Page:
It is not the job of Covid modellers to "spread gloom", the government's chief scientific adviser has said as he defended their "unenviable task."
Sir Patrick Vallance said it was not the responsibility of the Scientific Advisory Group for Emergencies (Sage) “to take a particular policy stance or to either spread gloom or give Panglossian optimism.”
The comments appeared to respond to criticism of Sage’s Omicron modelling as fear-provoking, with Sir Patrick warning those participating in the debate “need to consider all the data in the round, not only those parts that fit an argument while ignoring the rest.”
“That is not science, even though it might sometimes make an entertaining read,” he continued in a piece written for The Times.
Sir Patrick wrote science was “self-correcting” and “advances by overturning previous dogma and challenging accepted truths.”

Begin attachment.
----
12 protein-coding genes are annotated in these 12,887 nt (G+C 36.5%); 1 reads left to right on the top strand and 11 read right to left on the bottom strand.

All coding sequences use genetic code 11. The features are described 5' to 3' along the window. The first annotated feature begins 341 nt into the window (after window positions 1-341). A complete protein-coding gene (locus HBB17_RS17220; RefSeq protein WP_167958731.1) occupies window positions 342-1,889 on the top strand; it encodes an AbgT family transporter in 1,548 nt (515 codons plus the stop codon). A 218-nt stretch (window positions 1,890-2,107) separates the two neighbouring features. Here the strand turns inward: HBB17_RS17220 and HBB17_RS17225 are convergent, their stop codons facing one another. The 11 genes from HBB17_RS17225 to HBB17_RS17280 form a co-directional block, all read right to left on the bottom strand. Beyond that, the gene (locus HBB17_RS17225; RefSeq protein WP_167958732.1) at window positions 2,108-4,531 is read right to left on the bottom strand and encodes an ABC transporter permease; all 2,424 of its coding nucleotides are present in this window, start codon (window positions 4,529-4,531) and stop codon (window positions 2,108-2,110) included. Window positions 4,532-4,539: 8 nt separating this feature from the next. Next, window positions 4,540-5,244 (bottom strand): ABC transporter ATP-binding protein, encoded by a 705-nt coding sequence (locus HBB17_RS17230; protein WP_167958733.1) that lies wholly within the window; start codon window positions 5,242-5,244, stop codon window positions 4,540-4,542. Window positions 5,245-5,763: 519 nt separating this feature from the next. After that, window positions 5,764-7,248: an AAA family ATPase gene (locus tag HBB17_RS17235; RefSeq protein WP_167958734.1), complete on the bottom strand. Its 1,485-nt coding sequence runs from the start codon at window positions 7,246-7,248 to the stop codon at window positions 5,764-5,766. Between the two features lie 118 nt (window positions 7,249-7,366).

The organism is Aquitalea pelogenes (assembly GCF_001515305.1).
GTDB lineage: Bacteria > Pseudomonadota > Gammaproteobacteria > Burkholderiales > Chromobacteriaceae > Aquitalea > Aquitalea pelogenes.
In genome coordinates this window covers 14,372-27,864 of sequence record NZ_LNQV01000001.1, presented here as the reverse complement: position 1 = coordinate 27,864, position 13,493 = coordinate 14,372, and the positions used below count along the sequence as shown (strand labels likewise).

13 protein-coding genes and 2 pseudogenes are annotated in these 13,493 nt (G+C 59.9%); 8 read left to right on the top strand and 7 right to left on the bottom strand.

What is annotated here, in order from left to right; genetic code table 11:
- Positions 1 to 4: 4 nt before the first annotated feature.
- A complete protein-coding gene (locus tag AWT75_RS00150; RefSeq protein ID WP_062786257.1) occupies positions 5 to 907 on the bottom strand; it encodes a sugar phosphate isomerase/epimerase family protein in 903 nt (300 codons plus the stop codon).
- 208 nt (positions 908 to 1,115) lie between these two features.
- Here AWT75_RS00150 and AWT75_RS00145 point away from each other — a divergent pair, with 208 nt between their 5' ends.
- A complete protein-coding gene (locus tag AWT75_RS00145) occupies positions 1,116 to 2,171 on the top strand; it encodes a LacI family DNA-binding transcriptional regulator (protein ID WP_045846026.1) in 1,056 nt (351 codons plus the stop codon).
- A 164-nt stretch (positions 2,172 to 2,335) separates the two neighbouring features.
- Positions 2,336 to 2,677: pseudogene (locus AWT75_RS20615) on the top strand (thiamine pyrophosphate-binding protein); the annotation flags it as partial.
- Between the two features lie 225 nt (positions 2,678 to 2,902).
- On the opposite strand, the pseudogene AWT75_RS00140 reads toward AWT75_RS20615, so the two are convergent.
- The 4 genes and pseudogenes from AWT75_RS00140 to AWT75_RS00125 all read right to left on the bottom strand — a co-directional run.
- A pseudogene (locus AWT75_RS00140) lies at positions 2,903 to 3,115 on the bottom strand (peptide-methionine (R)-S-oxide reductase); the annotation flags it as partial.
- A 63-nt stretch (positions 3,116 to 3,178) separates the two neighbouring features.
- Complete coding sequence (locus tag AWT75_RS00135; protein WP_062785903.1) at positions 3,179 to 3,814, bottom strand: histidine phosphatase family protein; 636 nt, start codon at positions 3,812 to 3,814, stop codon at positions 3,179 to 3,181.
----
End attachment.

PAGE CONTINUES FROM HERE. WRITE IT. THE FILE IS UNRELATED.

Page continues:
“Encouraging a range of opinions, views and interpretation of data is all part of the process. No scientist would ever claim, in this fast-changing and unpredictable pandemic, to have a monopoly of wisdom on what happens next,” he added.
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A widely reported statement from the SPI-M-O, a group of scientists who report to Sage, on December 18 warned hospitalisations could peak between 3,000 and 10,000 a day and deaths at between 600 and 6,000 a day based on models assuming no new restrictions were introduced.
Sir Patrick said modellers were “trying to model lots of different scenarios of how the wave of Omicron might grow, determine which factors are likely to have the biggest impact on spread and its consequences, and to assess how different interventions might alter the outcomes.
“They do not, contrary to what you might have heard, only model the worst outcomes.”
The comments follow an interview the scientist did with Radio 4 in October in which he said his job was “not to sugarcoat” reality.
He said at the time: “My mantra for a long time during this (pandemic) has been… ‘You’ve got to go sooner than you want to in terms of taking interventions.
"You’ve got to go harder than you want to, and you’ve got to go more geographically broad than you want to.”